Saturday, September 29, 2007

Medical drama with a message

By Rory Leishman

Amid the vast wasteland of contemporary television, one of the few features that bears watching is House, a weekly medical drama originating with the Fox Television Network. The series stands out for the intelligence of the scripts, the brilliance of the actors, and, most remarkable of all, occasional flashes of genuine moral insight.
Until House became a popular hit, the star of the show, Hugh Laurie, was best known for his portrayal of Bertie Wooster in television adaptations of P.G. Wodehouse’s hilarious Jeeves and Wooster novels. In House, Laurie plays Dr Gregory House, a brilliant and cynical medical diagnostician modelled on Sherlock Holmes, who presides over a team of young medical residents at the fictional Princeton-Plainsboro Teaching Hospital in New Jersey. In each episode, House and his colleagues are presented with a patient whose symptoms have baffled other medical experts. The plots are intricate and intriguing. And the scripts have been commended by medical experts for their accurate portrayal of diagnostic dilemmas.
Correspondingly, the sordid private lives and moral outlooks of the physicians depicted in the series are all too plausible. In one episode, we learn that two of House’s young residents, Dr Allison Cameron and Dr Robert Chase, have taken part in some recreational sex. There is, of course, nothing unusual about such occurrences on television. What’s different about House is that in this instance, as so often in life, the indulgence in casual sex has painful consequences. Chase falls in unrequited love with Cameron. For weeks thereafter, he is a miserable and forlorn lover, while she is annoyed by his discrete but persistent invitations for another date.
The most arresting episode in the House series, entitled "Fetal Position", was first broadcast on April 3. In this case, the patient, Emma Sloan, is a pregnant woman and a famous celebrity photographer. While on a photo shoot, she suffers a stroke. After extensive investigation and several false leads, House and his team conclude that Emma is suffering from a rare condition, Maternal Mirror Syndrome, which designates an illness in the mother that is caused by an abnormality in the foetus. After having established that some undiagnosed problem with the foetus is causing Emma’s liver to fail, House advises her that the only way to save her life is to terminate the pregnancy.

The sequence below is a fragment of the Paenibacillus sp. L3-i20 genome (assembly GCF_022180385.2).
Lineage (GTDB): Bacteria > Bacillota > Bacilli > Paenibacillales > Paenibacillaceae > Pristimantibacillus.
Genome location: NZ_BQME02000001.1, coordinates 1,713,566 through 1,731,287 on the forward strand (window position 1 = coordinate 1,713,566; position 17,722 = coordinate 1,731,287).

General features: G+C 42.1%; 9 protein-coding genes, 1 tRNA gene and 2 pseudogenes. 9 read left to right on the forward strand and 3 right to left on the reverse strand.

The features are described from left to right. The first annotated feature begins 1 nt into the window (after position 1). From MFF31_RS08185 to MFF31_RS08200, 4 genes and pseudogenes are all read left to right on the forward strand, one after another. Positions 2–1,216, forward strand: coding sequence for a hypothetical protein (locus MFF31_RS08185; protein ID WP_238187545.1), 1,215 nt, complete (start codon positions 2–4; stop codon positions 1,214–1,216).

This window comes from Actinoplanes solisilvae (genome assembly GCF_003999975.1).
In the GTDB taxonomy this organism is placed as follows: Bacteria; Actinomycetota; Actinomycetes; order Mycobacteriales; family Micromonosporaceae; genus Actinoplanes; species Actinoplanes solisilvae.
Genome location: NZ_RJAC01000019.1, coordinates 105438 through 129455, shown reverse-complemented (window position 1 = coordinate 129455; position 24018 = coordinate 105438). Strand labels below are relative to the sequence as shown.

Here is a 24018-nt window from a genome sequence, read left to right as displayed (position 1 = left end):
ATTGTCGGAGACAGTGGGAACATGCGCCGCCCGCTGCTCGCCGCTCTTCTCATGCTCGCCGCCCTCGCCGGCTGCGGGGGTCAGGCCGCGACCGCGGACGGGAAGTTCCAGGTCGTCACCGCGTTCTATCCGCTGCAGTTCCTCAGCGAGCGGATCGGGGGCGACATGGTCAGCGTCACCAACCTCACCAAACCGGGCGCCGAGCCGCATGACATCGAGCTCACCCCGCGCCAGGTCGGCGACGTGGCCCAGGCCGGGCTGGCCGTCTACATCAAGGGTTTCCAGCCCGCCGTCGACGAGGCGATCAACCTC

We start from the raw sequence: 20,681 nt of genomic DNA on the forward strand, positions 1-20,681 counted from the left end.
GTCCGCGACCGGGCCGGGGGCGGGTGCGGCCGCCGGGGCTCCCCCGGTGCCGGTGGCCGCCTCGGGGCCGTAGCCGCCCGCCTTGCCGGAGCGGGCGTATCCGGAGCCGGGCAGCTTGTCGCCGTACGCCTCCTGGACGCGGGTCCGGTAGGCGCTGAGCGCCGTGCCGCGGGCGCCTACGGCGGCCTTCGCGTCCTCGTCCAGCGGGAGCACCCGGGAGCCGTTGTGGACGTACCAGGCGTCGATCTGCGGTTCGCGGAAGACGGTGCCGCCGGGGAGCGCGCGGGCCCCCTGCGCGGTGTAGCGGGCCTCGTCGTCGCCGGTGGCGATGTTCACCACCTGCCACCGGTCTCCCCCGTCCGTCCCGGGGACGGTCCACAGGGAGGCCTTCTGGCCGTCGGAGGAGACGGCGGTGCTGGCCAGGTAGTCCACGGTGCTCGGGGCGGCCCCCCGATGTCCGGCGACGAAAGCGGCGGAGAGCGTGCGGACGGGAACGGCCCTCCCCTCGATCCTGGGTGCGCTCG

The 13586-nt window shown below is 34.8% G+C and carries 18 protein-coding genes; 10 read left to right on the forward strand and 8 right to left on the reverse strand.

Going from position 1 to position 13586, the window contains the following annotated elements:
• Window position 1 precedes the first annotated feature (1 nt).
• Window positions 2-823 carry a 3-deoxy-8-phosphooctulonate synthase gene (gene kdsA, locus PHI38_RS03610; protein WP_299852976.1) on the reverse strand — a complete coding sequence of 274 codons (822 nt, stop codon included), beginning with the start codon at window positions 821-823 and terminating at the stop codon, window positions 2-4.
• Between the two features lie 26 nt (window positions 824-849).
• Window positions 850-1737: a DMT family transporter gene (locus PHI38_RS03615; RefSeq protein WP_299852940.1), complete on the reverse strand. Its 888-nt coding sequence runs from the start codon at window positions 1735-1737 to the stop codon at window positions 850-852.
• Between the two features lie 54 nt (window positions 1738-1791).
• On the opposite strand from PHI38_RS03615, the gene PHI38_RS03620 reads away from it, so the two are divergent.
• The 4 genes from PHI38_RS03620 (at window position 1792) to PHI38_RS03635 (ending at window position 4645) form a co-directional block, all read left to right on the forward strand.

Emma rejects this advice. She is single, 42 years old and childless. Having had several miscarriages and gone through the rigours of in vitro fertilisation, she fears that she might never again have another chance to give birth. Now in the 21st week of pregnancy, she urges House to find some way to keep her and the baby alive for at least another two weeks so the baby can reach the point of viability outside the womb. In exasperation, House warns Emma that she has only two days to live. Still, Emma resolutely refuses to consider an abortion.
In the face of this impasse, Dr Lisa Cuddy, House’s boss, takes over the case. As a single woman who has also been trying to conceive a child, Cuddy empathises with Emma. After further investigation, Cuddy recommends exploratory surgery on the baby in the womb despite the risk that Emma, in her fragile medical condition, might not survive the operation. Nonetheless, Emma readily agrees to the surgery and Cuddy persuades House to perform the dangerous operation. In the middle of the procedure, Emma suffers a serious heart attack. With House poised to cut the umbilical cord with surgical scissors, a measure that is sure to kill the baby and might save the mother, Cuddy quickly intervenes, grabs a defibrillator, warns House to step aside or be electrocuted, and tries to shock Emma’s heart back into a normal rhythm. Emma’s heart responds to the treatment and House continues with the operation.
Then, in one of the most dramatic scenes in contemporary television, the baby reaches a tiny hand up through the open womb and grasps House by the finger. House is momentarily stunned. He continues the operation, finds lesions in the baby’s lungs and removes them. The result is a happy ending: Emma and her baby live. And in the final scene, House, the arch-cynic and proponent of abortion, is depicted later that evening sitting at home in the privacy of his den, staring meditatively at his finger.
This episode in House is based on an actual incident that occurred in 1999 at the Vanderbilt Medical Centre in Nashville, Tennessee -- one of the leading teaching hospitals and medical research centres in the United States. The patient in this case was Samuel Armas, a 21-week-old baby undergoing corrective surgery for spinal bifida. In a famous photograph taken for USA Today, the tiny hand of Baby Samuel is seen reaching out of the womb and grasping a finger of one of the surgeons.
In mimicking this event, as in so many other ways, House reflects contemporary reality. With a content rating in the United States of TV-14 (suitable for older children), the series is one of the most popular television dramas in North America. While hardened cynics and amoral liberals find a soul-mate in House, others cherish the show as a rare example of intelligent television that occasionally dares to explore the continuing relevance of the universal moral truths revealed in Sacred Scripture and affirmed by reason.
Rory Leishman is a freelance journalist in Canada. He is the author of Against Judicial Activism: The Decline of Freedom and Democracy in Canada (Montreal and Kingston: McGill-Queen’s University Press, 2006).

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